Children from the Bucharest orphanage.


Twenty years ago, members of the Romanian association FDP met children from an orphanage on the outskirts of Bucharest.Their friendship has continued to this day and even brought them to the Vatican. We offer their unpublished dialogue with Pope Francis.
Alessandra Stoppa

In August of 1998, in an orphanage on the outskirts of Bucharest, the volunteers of FDP–Protagonists in Education–found about 100 sick and neglected children. “They were left to sleep in small beds, because there was no incentive to take care of them. The nurses washed them from a distance by spraying them with pumped water. The children were excluded from school,” recounted Simona Carobene, director of FDP, a Romanian association created in 1996 through its members’ friendship with some volunteers from AVSI. FDP has since grown in the charism of Fr. Giussani, dedicating itself to people at risk of social exclusion.

From that meeting with the orphans 20 years ago, much more than a project was born. “We began a life together that continues to this day,” Simona states. Those small orphans have grown up to become mothers and fathers themselves; they work and have their own homes. On January 4, FSP and the orphans celebrated their friendship with a private audience with Pope Francis, as you can read in notes from the dialogue with him published in these pages.

“In these 20 years,” Simona continued, “they have taught us a great deal. They have always amazed us and continue to do so.” First of all, they are still alive, and want to live. “Not only are they marked by their abandonment in their mind and spirit, they are small and fragile. If you are not wanted, if you are abandoned, you do not grow in any dimension: psychological, cognitive, or physical. These orphans have seen other children die, and have always thought they would die in the same way, early and alone.”

Instead, between 2000 and 2002, the FDP opened three homes to host 21 of the orphans. Seven others were welcomed by foster families. In this way, 28 of the over 100 orphans were able to leave the orphanage. Today they themselves are parents: seven children have been born to date. “It seems like the most natural thing in the world, but in their case, it is extraordinary, not at all to be taken for granted,” starting from the fact that the young women chose not to have an abortion. In the midst of situations that continue to be difficult, “in these children of theirs it is so evident that life is a gift. They could very well not even have been born.”

Ironic attempts. In their letter asking for a private audience with the Pope, the friends of the association wrote, “These little ones force us to change every day. How should we accompany the new families? What can we say when a parent dies? Last year one of them, a four-year-old, saw his father die. How can we continue to accompany each other? What awaits us in the coming years?” They asked many other questions that have arisen from this friendship with the orphans, which over time has become a companionship encompassing all aspects of life, from the desire for work, for “a real job” (they have launched a nonprofit firm that produces mosaics) to the problem of a finding a home. It was difficult for these young people to even find rooms to rent in a market where the most fragile are exploited, and so the association acquired four apartments.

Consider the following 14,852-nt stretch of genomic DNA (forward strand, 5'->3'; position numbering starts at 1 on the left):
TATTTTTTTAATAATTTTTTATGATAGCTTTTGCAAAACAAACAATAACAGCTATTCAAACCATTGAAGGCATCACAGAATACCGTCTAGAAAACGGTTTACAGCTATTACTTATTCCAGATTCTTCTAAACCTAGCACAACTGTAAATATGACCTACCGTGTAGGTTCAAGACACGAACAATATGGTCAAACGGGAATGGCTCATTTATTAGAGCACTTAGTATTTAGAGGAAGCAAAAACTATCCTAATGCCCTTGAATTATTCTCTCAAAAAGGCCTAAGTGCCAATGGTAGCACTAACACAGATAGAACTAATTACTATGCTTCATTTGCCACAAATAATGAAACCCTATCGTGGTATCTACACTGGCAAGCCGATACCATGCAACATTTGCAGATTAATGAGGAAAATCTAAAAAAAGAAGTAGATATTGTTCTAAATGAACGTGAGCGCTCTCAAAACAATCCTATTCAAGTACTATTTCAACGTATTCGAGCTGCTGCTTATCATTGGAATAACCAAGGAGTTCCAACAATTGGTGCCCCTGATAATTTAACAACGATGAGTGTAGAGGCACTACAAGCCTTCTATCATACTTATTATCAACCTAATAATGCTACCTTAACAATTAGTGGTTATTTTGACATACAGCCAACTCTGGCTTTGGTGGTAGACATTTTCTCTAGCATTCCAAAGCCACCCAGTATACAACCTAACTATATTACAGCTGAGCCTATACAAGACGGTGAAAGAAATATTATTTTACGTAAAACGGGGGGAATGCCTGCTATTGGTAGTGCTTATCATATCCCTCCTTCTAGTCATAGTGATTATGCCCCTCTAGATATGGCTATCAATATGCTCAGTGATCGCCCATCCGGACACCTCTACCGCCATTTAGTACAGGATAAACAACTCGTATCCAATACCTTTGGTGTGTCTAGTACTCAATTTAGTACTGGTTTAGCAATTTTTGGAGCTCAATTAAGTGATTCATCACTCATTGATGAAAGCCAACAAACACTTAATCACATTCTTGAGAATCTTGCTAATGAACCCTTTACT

“All these efforts are ironic” concluded Simona, “because the wound of each person can never be truly healed. But even so, they already have everything, because they have been loved, one by one. Loved and looked upon with esteem, they have become protagonists in their own lives and have generated new ones. God has brought into full bloom something much greater than anything we could have imagined that August almost 20 years ago.

Pope Francis greets his guests after the private audience.

The Dialogue with Francis

SIMONA CAROBENE. Dearest Holy Father, we are here today full of wonder and gratitude for these 20 years of friendship that have marked our lives forever. With us is a group of Romanian young people who have experienced the wounds of abandonment and sickness, together with some of their children– stupendous, happy children, who remind us in every moment that life is a gift. These children are the most beautiful gift that could have happened, an unexpected gift, above all because their parents told us that it would not be possible for them to be born, or even that it would be better to say “no” to these lives.

Instead, these children help us to remember that the life of each person is a very beautiful gift, even in circumstances that we would not have desired. Today we are here to celebrate the victory of our friends’ lives, lives that are from all outward appearances of little worth (at least this is what we were made to believe), but instead have generated and been a sign of beauty for the whole world, because God looks at them differently. He does not care if we are small, if we are disabled, if we have suffered greatly. He looks upon us and loves us just as we are.

We all need a mother. We all need a father. When these figures are not present, life is difficult and it seems that nobody can be trusted. Instead, when it happens that someone loves us, we begin to trust, and life becomes more beautiful. When we realize that someone looks at us with fondness for what we truly are, our life becomes more beautiful.

Like today, Holy Father! Being here is a fantastic gift for us! We are truly grateful to you! We want to be looked upon in this way forever for what we are, people of great worth, unique, full of desires and hopes, people who have struggled all our lives with courage, who still suffer greatly from the wounds of the past and the difficulties of the present, and also have many questions.

POPE FRANCIS. Dear young people, dear brothers and sisters, thank you for this meeting, and for the trust with which you bring me your questions, from which one perceives the reality of your life.

Before answering, I would like to thank the Lord with you because you are here, because He, with the collaboration of many friends, has helped you go forward and grow. Together we remember many children and young people who have gone to heaven. We pray for them and pray for those who live in situations of great difficulty in Romania and other countries of the world. We entrust to God and to the Virgin Mary all the boys and girls, the young men and young women, who suffer from sickness, wars, and slavery today.

And now I would like to answer your questions. In these questions there are many “whys.” Some of them I can answer, others I can’t: only God can answer them.

The young men and women wait in line to ask Pope Francis their questions.